Edward William Bok: Biographical Data

1863: Born, October 9, at Helder, Netherlands. 1870: September 20: Arrived in the United States. 1870: Entered public schools of Brooklyn, New York. 1873: Obtained first position in Frost's Bakery, Smith Street, Brooklyn, at 50 cents per week. 1876: August 7: Entered employ of the Western Union Telegraph Company as office-boy. 1882: Entered employ of Henry Holt & Company as stenographer. 1884: Entered employ of Charles Scribner's Sons as stenographer. 1884: Became editor of The Brooklyn Magazine. 1886: Founded The Bok Syndicate Press. 1887: Published Henry Ward Beecher Memorial (privately printed). 1889: October 20: Became editor of The Ladies' Home Journal. 1890: Published Successward: Doubleday, McClure & Company. 1894: Published Before He Is Twenty: Fleming H. Revell Company. 1896: October 22: Married Mary Louise Curtis. 1897: September 7: Son born: William Curtis Bok. 1900: Published The Young Man in Business: L. C. Page & Company. 1905: January 25: Son born: Cary William Bok. 1906: Published Her Brother's Letters (Anonymous): Moffat, Yard & Co. 1907: Degree of LL.D. of Order of Augustinian Fathers conferred by order of Pope Pius X., by the Most Reverend Diomede Falconio, D.D., Apostolic Delegate to the United States, at Villanova College. 1910: Degree of LL.D. conferred, in absentia, by Hope College, Holland, Michigan (the only Dutch college in the United States). 1911: Founded, with others, The Child Federation of Philadelphia. 1912: Published: The Edward Bok Books of Self-Knowledge; five volumes: Fleming H. Revell Company. 1913: Founded, with others, The Merion Civic Association, at Merion, Pennsylvania. 1915: Published Why I Believe in Poverty: Houghton, Mifflin Company. 1916: Published poem, God's Hand, set to music by Josef Hofmann: Schirmer & Company. 1917: Vice-president Philadelphia Belgian Relief Commission. 1917: Member of National Y. M. C. A. War Work Council. 1917: State chairman for Pennsylvania of Y. M. C. A. War Work Council. 1918: Member of Executive Committee and chairman of Publicity Committee, Philadelphia War Chest. 1918: Chairman of Philadelphia Y. M. C. A. Recruiting Committee. 1918: State chairman for Pennsylvania of United War Work Campaign. 1918: August-November: visited the battle-fronts in France as guest of the British Government. 1919: September 22: Relinquished editorship of The Ladies' Home Journal, completing thirty years of service. 1920: September 20: Upon the 50th anniversary of arrival in the United States, published The Americanization of Edward Bok.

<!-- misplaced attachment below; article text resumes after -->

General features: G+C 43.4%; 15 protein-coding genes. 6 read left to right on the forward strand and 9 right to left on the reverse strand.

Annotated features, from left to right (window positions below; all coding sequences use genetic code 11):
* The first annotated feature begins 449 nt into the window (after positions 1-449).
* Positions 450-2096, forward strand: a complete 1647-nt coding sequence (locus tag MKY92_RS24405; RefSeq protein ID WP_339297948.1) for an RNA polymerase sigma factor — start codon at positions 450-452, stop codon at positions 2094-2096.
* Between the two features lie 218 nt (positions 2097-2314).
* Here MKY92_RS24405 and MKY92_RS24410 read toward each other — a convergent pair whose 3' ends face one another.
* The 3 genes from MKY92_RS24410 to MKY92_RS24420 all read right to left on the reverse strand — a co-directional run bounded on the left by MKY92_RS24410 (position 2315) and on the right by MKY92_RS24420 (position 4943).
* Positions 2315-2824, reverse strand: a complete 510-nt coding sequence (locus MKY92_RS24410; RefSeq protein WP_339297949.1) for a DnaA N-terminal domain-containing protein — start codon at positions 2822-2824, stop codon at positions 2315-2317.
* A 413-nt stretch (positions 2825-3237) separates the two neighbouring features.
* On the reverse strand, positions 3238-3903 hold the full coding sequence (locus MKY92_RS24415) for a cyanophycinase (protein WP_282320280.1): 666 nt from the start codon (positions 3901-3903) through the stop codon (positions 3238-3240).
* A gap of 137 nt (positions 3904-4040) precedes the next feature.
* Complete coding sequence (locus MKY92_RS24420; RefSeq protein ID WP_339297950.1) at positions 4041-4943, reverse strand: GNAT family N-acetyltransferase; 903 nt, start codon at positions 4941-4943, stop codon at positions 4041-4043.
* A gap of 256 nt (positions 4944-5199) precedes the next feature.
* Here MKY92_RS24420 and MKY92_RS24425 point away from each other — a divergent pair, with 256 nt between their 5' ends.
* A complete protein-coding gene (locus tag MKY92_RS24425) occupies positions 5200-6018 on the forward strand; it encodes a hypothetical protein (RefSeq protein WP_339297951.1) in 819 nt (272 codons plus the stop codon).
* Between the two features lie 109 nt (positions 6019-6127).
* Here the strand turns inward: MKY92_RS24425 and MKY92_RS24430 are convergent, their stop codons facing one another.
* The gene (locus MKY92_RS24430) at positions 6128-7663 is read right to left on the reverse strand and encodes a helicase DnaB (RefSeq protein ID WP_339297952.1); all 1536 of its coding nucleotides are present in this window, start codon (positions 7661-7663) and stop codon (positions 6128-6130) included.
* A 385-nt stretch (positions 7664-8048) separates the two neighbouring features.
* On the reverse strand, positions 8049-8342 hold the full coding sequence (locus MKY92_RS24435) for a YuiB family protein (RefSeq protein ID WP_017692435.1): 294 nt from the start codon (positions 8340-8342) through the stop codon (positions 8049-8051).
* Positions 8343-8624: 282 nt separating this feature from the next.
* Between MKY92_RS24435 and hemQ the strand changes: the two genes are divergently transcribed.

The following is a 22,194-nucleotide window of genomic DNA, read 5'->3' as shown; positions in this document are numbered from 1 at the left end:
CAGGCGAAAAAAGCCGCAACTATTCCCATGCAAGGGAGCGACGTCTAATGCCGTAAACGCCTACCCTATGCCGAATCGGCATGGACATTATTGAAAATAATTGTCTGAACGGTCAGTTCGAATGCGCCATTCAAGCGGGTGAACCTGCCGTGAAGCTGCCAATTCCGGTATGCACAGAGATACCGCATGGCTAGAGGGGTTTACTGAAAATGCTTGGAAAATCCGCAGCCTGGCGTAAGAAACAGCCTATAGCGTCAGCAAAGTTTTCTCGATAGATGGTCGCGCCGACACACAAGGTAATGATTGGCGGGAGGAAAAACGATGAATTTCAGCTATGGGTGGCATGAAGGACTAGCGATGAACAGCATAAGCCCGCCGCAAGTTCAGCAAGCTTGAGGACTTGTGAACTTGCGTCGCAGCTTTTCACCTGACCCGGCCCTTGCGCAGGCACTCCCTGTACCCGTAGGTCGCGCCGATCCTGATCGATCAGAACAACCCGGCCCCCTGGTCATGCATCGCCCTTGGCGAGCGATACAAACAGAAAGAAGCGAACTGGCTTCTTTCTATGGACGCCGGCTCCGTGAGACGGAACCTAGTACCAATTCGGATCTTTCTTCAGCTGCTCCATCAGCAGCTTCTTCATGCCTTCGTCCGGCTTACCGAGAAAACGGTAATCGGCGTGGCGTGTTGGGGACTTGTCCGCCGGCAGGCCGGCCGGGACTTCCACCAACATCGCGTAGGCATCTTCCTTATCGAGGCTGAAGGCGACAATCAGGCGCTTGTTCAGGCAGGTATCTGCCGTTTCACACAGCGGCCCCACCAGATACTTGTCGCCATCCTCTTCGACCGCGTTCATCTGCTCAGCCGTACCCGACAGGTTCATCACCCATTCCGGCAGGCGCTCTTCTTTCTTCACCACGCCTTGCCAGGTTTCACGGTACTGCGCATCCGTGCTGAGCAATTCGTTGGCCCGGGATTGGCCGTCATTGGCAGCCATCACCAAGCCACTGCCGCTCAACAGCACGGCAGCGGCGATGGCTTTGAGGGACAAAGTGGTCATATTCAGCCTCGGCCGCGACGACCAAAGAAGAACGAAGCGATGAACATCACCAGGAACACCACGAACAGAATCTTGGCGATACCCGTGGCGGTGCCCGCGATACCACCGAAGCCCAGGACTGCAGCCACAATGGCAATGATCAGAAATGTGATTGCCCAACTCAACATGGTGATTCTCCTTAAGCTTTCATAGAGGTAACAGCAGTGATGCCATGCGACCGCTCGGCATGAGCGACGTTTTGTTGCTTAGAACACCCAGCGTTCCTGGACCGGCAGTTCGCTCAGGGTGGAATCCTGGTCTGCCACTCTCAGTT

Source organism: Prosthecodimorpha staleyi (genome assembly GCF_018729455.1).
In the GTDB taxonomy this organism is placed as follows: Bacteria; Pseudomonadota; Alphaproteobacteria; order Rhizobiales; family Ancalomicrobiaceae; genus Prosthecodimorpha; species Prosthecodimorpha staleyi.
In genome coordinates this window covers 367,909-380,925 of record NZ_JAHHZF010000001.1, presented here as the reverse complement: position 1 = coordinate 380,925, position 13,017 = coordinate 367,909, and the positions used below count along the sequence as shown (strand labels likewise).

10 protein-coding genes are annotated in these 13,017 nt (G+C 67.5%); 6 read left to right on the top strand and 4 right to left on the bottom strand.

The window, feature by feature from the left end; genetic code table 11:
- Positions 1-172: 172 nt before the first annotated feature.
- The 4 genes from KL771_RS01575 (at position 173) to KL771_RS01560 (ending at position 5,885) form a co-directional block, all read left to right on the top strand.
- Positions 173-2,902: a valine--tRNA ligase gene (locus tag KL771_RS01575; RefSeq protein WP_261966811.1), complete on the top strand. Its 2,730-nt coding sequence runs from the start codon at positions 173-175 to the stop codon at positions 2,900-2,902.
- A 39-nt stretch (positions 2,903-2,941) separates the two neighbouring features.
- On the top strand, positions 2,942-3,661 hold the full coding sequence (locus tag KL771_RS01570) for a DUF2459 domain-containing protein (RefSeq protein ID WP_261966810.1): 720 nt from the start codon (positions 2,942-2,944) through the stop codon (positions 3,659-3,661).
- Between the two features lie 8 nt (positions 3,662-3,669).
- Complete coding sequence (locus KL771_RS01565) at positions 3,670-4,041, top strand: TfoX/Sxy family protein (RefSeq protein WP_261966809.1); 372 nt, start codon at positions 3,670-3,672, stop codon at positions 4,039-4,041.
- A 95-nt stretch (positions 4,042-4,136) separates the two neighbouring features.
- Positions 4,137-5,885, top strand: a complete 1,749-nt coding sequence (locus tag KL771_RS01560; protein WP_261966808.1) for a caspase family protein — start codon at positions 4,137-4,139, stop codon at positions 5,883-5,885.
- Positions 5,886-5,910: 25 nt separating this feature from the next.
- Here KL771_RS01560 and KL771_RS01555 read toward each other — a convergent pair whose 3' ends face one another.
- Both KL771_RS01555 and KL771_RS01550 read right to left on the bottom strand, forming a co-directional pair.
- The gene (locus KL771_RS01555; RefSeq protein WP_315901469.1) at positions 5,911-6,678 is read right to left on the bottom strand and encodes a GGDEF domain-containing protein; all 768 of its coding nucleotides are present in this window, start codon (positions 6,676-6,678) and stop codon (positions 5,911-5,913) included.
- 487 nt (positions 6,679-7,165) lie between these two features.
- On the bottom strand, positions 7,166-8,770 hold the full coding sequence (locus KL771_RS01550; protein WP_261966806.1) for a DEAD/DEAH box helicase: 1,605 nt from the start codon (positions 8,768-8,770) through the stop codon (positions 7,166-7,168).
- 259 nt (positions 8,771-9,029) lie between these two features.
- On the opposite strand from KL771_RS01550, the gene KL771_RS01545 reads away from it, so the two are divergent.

The Expression of a Personal Pleasure

I cannot close this record of a boy's development without an attempt to suggest the sense of deep personal pleasure which I feel that the imprint on the title-page of this book should be that of the publishing house which, thirty-six years ago, I entered as stenographer. It was there I received my start; it was there I laid the foundation of that future career then so hidden from me. The happiest days of my young manhood were spent in the employ of this house; I there began friendships which have grown closer with each passing year. And one of my deepest sources of satisfaction is, that during all the thirty-one years which have followed my resignation from the Scribner house, it has been my good fortune to hold the friendship, and, as I have been led to believe, the respect of my former employers. That they should now be my publishers demonstrates, in a striking manner, the curious turning of the wheel of time, and gives me a sense of gratification difficult of expression.